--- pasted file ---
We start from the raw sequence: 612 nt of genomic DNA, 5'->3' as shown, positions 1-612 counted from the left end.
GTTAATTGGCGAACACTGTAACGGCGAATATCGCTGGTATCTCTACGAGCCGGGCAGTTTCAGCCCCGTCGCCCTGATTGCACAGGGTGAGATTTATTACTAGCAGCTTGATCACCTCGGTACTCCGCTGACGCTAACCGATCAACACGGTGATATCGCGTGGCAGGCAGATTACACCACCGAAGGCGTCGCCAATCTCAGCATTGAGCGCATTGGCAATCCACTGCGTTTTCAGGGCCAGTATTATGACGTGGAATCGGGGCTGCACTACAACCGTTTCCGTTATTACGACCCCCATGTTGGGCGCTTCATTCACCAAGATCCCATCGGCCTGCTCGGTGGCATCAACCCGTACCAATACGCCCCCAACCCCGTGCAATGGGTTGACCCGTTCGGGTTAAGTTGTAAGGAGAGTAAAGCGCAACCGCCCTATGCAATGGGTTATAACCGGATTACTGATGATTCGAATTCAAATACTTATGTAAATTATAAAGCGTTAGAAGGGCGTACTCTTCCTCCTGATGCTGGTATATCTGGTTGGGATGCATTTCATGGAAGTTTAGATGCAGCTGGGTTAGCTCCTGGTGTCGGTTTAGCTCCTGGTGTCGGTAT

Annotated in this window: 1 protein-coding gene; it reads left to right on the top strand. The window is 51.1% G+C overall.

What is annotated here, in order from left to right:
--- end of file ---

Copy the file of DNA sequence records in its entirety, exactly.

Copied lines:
We start from the raw sequence: 612 nt of genomic DNA, 5'->3' as shown, positions 1-612 counted from the left end.
GTTAATTGGCGAACACTGTAACGGCGAATATCGCTGGTATCTCTACGAGCCGGGCAGTTTCAGCCCCGTCGCCCTGATTGCACAGGGTGAGATTTATTACTAGCAGCTTGATCACCTCGGTACTCCGCTGACGCTAACCGATCAACACGGTGATATCGCGTGGCAGGCAGATTACACCACCGAAGGCGTCGCCAATCTCAGCATTGAGCGCATTGGCAATCCACTGCGTTTTCAGGGCCAGTATTATGACGTGGAATCGGGGCTGCACTACAACCGTTTCCGTTATTACGACCCCCATGTTGGGCGCTTCATTCACCAAGATCCCATCGGCCTGCTCGGTGGCATCAACCCGTACCAATACGCCCCCAACCCCGTGCAATGGGTTGACCCGTTCGGGTTAAGTTGTAAGGAGAGTAAAGCGCAACCGCCCTATGCAATGGGTTATAACCGGATTACTGATGATTCGAATTCAAATACTTATGTAAATTATAAAGCGTTAGAAGGGCGTACTCTTCCTCCTGATGCTGGTATATCTGGTTGGGATGCATTTCATGGAAGTTTAGATGCAGCTGGGTTAGCTCCTGGTGTCGGTTTAGCTCCTGGTGTCGGTAT

Annotated in this window: 1 protein-coding gene; it reads left to right on the top strand. The window is 51.1% G+C overall.

What is annotated here, in order from left to right: